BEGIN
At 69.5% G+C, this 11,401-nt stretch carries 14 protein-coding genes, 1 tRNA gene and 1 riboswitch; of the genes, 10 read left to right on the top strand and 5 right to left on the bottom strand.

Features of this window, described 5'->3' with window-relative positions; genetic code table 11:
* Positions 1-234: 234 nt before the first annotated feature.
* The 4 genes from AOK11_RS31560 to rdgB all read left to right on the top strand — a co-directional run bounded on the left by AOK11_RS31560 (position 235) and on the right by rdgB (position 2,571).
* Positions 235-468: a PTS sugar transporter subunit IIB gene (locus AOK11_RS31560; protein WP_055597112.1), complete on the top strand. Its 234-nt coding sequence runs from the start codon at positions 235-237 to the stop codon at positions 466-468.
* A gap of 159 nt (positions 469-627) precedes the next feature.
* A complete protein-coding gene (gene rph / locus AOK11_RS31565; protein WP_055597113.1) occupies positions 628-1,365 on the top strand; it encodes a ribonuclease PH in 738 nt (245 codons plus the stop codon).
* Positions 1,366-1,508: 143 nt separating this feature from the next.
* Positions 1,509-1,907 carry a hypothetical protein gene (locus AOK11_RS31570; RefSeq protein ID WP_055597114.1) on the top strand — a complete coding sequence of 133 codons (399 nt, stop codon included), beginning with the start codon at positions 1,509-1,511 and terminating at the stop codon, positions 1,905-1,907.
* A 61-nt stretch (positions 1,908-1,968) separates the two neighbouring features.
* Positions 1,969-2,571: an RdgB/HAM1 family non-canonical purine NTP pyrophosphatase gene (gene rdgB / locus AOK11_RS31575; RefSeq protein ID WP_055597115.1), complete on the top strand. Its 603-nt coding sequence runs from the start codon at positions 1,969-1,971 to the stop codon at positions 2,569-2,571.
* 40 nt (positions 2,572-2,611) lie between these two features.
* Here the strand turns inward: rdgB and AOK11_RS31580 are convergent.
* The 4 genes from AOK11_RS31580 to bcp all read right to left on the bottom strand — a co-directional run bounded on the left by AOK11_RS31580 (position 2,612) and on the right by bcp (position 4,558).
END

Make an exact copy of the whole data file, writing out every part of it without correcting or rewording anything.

At 69.5% G+C, this 11,401-nt stretch carries 14 protein-coding genes, 1 tRNA gene and 1 riboswitch; of the genes, 10 read left to right on the top strand and 5 right to left on the bottom strand.

Features of this window, described 5'->3' with window-relative positions; genetic code table 11:
* Positions 1-234: 234 nt before the first annotated feature.
* The 4 genes from AOK11_RS31560 to rdgB all read left to right on the top strand — a co-directional run bounded on the left by AOK11_RS31560 (position 235) and on the right by rdgB (position 2,571).
* Positions 235-468: a PTS sugar transporter subunit IIB gene (locus AOK11_RS31560; protein WP_055597112.1), complete on the top strand. Its 234-nt coding sequence runs from the start codon at positions 235-237 to the stop codon at positions 466-468.
* A gap of 159 nt (positions 469-627) precedes the next feature.
* A complete protein-coding gene (gene rph / locus AOK11_RS31565; protein WP_055597113.1) occupies positions 628-1,365 on the top strand; it encodes a ribonuclease PH in 738 nt (245 codons plus the stop codon).
* Positions 1,366-1,508: 143 nt separating this feature from the next.
* Positions 1,509-1,907 carry a hypothetical protein gene (locus AOK11_RS31570; RefSeq protein ID WP_055597114.1) on the top strand — a complete coding sequence of 133 codons (399 nt, stop codon included), beginning with the start codon at positions 1,509-1,511 and terminating at the stop codon, positions 1,905-1,907.
* A 61-nt stretch (positions 1,908-1,968) separates the two neighbouring features.
* Positions 1,969-2,571: an RdgB/HAM1 family non-canonical purine NTP pyrophosphatase gene (gene rdgB / locus AOK11_RS31575; RefSeq protein ID WP_055597115.1), complete on the top strand. Its 603-nt coding sequence runs from the start codon at positions 1,969-1,971 to the stop codon at positions 2,569-2,571.
* 40 nt (positions 2,572-2,611) lie between these two features.
* Here the strand turns inward: rdgB and AOK11_RS31580 are convergent.
* The 4 genes from AOK11_RS31580 to bcp all read right to left on the bottom strand — a co-directional run bounded on the left by AOK11_RS31580 (position 2,612) and on the right by bcp (position 4,558).